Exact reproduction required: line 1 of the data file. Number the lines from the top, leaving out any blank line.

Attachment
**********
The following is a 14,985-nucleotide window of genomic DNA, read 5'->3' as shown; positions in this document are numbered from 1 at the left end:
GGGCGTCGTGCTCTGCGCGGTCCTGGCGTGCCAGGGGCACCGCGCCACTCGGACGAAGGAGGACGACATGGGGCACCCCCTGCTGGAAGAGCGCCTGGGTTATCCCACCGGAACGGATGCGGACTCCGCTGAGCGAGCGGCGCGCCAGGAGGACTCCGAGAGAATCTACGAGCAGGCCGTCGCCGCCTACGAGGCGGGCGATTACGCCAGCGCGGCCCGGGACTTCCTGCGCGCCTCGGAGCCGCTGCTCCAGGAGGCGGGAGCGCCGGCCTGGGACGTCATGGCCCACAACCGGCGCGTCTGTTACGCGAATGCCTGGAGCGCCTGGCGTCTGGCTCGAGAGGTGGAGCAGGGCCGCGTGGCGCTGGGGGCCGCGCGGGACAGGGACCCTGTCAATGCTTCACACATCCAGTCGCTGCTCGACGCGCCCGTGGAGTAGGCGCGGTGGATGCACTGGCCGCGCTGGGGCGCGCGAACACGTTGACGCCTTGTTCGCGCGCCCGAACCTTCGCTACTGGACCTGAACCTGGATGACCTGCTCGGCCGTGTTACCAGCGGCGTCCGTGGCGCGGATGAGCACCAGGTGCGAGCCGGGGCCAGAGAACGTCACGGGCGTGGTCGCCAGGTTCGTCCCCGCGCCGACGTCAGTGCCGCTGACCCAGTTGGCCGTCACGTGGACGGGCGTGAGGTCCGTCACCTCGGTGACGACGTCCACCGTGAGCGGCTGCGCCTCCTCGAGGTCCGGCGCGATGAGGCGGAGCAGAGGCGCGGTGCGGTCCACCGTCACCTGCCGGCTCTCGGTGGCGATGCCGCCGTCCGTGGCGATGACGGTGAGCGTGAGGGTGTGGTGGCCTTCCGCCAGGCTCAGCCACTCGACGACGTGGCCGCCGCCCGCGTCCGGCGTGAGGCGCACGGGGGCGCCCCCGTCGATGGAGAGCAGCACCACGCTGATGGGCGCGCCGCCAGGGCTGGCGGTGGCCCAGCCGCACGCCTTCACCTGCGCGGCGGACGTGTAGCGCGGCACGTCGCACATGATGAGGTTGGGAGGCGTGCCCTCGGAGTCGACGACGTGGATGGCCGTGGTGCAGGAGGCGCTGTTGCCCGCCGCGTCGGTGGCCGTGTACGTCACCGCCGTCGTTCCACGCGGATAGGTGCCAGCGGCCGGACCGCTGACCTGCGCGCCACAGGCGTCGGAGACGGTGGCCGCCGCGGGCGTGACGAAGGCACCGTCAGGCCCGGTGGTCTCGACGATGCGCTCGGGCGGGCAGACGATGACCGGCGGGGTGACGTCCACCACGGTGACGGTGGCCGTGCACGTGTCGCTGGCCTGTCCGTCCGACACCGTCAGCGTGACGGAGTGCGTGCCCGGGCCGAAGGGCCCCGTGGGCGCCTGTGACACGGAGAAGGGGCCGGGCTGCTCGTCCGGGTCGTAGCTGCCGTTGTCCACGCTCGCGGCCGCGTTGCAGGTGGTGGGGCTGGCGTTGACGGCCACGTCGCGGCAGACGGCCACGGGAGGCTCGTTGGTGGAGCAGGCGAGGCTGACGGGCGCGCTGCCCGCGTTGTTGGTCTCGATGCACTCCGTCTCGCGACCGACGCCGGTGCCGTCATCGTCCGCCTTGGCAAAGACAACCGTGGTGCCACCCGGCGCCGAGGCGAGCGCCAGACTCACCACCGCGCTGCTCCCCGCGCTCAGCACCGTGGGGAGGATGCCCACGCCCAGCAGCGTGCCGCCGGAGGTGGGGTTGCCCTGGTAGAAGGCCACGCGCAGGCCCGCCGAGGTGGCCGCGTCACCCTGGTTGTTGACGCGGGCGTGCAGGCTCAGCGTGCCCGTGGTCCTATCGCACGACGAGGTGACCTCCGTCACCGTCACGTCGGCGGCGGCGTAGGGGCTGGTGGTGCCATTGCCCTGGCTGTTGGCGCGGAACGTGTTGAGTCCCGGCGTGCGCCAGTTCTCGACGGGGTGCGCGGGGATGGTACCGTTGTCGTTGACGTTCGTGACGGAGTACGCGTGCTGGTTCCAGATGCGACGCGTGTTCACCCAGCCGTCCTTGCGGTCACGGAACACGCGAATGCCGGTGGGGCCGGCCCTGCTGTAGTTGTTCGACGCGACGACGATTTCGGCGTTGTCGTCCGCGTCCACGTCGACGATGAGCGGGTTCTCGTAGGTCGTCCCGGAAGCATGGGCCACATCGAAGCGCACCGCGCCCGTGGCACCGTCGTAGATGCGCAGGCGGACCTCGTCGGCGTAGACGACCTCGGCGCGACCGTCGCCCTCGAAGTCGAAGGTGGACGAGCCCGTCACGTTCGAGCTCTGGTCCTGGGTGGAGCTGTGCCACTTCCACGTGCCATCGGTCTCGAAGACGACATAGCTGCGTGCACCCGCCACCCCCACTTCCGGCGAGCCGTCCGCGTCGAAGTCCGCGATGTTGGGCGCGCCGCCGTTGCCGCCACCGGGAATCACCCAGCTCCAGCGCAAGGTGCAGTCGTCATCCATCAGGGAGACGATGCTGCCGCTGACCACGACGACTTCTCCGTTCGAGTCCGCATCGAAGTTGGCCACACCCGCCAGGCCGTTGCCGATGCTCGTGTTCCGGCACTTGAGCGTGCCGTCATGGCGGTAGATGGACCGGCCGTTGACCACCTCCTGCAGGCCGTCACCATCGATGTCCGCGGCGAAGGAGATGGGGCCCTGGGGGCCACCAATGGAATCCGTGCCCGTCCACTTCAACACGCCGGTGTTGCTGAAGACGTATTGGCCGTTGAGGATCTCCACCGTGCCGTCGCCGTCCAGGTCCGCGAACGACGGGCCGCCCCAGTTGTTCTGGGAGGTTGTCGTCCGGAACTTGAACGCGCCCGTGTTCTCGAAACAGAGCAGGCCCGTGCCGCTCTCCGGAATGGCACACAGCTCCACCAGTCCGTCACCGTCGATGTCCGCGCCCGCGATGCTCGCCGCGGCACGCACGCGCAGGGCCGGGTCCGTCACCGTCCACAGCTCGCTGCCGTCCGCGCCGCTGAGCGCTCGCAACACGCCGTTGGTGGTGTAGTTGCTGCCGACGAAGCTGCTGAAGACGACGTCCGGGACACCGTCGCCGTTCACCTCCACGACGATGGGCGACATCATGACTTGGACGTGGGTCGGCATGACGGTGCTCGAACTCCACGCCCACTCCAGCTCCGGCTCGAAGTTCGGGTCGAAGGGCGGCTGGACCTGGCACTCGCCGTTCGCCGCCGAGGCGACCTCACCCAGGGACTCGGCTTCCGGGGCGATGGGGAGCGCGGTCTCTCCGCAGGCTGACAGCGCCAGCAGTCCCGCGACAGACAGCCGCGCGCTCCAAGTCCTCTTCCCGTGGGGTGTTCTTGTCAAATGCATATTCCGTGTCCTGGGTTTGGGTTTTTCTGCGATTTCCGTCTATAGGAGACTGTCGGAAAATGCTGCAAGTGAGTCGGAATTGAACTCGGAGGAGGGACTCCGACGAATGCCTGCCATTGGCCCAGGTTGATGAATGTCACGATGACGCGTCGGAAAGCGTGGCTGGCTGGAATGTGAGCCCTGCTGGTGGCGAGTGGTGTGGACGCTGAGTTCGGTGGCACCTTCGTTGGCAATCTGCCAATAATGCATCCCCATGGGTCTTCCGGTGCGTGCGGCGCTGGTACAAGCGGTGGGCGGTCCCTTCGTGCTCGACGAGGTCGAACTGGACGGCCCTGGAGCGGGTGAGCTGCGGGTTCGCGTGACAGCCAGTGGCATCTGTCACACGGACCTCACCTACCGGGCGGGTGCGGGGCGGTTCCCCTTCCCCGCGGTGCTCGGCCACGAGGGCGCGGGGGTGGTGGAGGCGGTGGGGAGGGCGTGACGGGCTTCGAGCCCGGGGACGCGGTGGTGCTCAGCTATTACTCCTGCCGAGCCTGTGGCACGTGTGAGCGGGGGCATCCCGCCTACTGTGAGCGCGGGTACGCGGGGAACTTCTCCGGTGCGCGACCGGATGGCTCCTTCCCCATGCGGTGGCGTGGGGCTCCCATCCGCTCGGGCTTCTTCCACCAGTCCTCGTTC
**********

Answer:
The following is a 14,985-nucleotide window of genomic DNA, read 5'->3' as shown; positions in this document are numbered from 1 at the left end: